Tuesday, December 23, 2014

Fields of White

Well, it's back to Chatham for the Christmas break! 

On one of my first days home my father and I decided to go and check out to see if we could find any Snowy owls.  There have been so many bird alerts coming to my email of them that I just couldn't resist trying to show him one of these awesome birds!  Snowy owls seem to be having an interruption year again where many of them are moving further south for the winter than they usually do. This is pretty darn exciting for those of us who are pretty infatuated with owls (which is..who are we kidding...most of us!).

Dad and I started by driving from Chatham all along Bearline Road, pretty much up until the very end which leads into the Bear Creek Unit, part of the St. Clair National Wildlife Area. On the part of the road that becomes the driveway to the unit, our first Snow Goose was seen with about 400 Canada geese!  The picture, of course, makes it super hard to see, however it is that small white speck!


We then drove up and down a bunch of different concession line that were running east to west.  Quite a number of farms has large numbers of Tundra Swans in them, with in one field counting approximately 600 overall!  I might guess that at this point there was probably close to 1000 that I was able to see throughout our drive. 


I had quite a lot of fun using my camera and trying to capture some of the Tundra Swans who were coming in for a landing. It was really entertaining seeing them coming in. The angle that they were at made them look so goofy and yet still so majestic with their wings fully spread and their legs flopping around behind!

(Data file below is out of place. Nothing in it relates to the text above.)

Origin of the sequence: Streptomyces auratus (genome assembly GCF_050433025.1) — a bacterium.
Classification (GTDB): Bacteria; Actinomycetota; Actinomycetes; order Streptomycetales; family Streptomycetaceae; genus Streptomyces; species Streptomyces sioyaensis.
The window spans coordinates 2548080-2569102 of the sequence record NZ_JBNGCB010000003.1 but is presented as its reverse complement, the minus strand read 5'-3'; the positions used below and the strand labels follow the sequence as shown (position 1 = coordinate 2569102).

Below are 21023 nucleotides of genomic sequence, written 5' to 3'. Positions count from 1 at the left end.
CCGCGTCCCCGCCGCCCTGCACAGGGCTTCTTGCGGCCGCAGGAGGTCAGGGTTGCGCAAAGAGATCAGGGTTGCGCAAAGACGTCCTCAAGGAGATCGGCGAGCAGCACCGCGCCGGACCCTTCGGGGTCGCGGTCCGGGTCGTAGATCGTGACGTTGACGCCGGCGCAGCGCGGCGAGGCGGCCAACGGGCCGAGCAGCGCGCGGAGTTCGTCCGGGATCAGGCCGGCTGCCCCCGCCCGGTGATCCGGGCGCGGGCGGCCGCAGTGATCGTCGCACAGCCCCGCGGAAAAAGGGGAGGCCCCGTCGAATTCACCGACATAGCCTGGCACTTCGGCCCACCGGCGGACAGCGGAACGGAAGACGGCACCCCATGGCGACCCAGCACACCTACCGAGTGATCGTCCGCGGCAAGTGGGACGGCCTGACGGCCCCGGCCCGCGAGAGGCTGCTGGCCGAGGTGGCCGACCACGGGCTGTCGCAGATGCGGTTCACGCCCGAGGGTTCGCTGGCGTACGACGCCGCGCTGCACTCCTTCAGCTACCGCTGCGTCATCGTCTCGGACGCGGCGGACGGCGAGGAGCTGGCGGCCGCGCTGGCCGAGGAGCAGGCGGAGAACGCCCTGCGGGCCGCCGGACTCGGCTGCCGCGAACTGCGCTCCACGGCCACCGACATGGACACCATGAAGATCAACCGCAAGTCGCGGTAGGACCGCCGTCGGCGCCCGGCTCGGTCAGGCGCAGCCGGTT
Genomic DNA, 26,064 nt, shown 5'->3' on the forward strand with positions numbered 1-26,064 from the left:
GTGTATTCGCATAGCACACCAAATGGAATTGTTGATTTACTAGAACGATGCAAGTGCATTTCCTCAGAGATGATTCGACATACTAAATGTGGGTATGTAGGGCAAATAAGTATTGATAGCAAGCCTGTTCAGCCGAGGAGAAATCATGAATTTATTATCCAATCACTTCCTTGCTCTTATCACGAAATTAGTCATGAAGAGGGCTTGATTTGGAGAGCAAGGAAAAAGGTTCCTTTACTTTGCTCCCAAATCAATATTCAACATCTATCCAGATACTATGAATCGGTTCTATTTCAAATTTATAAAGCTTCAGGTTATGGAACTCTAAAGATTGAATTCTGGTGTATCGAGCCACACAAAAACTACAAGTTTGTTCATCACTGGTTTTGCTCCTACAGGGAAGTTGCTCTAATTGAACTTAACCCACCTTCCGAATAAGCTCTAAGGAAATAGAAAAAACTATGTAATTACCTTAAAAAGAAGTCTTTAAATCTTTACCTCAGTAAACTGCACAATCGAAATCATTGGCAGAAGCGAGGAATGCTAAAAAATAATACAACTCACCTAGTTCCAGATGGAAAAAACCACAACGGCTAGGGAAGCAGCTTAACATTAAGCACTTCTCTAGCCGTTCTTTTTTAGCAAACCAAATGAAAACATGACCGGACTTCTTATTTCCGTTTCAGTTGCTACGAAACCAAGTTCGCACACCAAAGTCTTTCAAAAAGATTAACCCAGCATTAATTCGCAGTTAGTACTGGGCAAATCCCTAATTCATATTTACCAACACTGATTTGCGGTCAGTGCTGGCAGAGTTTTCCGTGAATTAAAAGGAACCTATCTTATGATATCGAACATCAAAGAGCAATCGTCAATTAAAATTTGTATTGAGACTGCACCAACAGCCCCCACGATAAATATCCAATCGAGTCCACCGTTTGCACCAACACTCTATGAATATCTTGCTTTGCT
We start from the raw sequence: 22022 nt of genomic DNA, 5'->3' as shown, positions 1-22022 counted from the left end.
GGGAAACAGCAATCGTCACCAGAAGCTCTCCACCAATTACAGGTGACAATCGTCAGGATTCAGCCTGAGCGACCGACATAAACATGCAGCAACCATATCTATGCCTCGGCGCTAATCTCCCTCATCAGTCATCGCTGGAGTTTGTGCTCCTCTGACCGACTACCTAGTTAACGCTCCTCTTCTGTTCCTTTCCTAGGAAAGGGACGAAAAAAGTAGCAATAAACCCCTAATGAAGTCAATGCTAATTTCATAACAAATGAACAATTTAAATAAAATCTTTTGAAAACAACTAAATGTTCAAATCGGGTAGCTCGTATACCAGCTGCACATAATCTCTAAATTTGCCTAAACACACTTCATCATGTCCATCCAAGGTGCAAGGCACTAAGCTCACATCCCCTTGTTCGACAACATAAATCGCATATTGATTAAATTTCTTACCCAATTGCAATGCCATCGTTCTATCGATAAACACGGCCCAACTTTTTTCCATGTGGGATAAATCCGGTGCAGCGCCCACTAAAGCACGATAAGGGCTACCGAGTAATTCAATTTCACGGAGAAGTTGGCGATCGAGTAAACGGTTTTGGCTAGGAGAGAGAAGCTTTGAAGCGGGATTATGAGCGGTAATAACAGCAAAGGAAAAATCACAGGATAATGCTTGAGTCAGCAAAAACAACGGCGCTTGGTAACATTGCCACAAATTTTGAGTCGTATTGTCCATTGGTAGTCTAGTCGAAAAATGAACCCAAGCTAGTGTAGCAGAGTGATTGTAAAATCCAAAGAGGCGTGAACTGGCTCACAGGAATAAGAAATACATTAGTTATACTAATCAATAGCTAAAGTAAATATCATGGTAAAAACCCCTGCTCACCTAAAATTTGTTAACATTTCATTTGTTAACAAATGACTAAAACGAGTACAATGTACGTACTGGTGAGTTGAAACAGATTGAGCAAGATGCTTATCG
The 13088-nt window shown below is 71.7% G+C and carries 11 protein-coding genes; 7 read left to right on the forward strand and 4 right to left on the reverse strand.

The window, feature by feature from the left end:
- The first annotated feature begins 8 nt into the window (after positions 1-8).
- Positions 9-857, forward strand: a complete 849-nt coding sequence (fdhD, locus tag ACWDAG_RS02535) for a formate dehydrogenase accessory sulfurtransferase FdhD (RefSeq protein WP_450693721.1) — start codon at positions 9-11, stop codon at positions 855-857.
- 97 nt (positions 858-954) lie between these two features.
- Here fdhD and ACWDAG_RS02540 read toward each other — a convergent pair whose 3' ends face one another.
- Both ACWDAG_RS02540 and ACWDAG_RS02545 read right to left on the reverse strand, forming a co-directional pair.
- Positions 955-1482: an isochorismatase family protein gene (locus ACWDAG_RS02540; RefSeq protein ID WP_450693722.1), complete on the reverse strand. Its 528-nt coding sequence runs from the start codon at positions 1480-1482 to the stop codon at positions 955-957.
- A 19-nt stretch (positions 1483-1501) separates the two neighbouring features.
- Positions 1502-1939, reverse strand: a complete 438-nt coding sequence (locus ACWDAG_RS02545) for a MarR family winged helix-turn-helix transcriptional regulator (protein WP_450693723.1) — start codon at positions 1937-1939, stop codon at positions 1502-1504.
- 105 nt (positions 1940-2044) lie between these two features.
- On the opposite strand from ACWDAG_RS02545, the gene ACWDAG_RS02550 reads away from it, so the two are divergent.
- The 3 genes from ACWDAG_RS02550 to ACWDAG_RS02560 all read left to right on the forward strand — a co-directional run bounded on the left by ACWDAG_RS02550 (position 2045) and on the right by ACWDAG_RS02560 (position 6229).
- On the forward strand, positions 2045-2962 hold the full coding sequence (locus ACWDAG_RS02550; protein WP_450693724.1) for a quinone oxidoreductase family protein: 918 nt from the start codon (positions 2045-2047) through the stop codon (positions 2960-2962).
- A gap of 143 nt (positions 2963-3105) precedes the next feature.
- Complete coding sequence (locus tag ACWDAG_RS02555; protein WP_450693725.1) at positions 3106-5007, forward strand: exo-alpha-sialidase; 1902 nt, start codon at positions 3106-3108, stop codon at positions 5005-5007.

We then drove down to Winterline Road and where it intersects with Mallard line. We managed to finally find our very first Snowy Owl of the excursion. My dad and I actually spotted it at the exact same time, except it ended up being that they were two entirely separate birds! We took out a scope that I had borrowed over the Christmas break, as well as our binoculars and cameras. After about 20 minutes we ended up counting approximately nine of them in the field, a total which is absolutely crazy!  It seemed as if everywhere we looked there was always another one.  About four of them seemed to be adult males (they were all pure white), and a couple others seemed to be either young male or female adult (mostly white but also with prominent black barring).


A few days later the boyfriend came to visit and the two of us set out on a little excursion both to Rondeau Provincial Park and Pain Court to see if any exciting birds were around. We saw the usual hundreds and hundreds of Tundra Swans and Canada Geese; some ducks were out in the bay, but we were unable to fully ID them as they are too far away.  We then went to the visitors centre to see if the feeders had any Tufted Titmice yet this year, but the feeders were actually empty of any bird! Out along the dunes I did see as large number of American Tree Sparrows and through the scope found a Horned Grebe and one lone Goldeneye.  We did check around dog beach for the Dunlin and Purple Sandpiper that was reported, however we couldn't seem to find it.



We then left Rondeau and drove down towards Pain Court again to see if there were any Snowy's around.  Luckily within minutes we spotted a beautiful snowy owl perched on top of the telephone pole and we were lucky enough to get really great photos of him! 




A few days after this my Mom and I were driving to Windsor when we spotted two more Snowy Owls.  We stupidly didn't stop to look at them but it was so exciting none-the-less, especially since they were her very first ones!  Looking forward to seeing many more this winter!

Happy Naturing!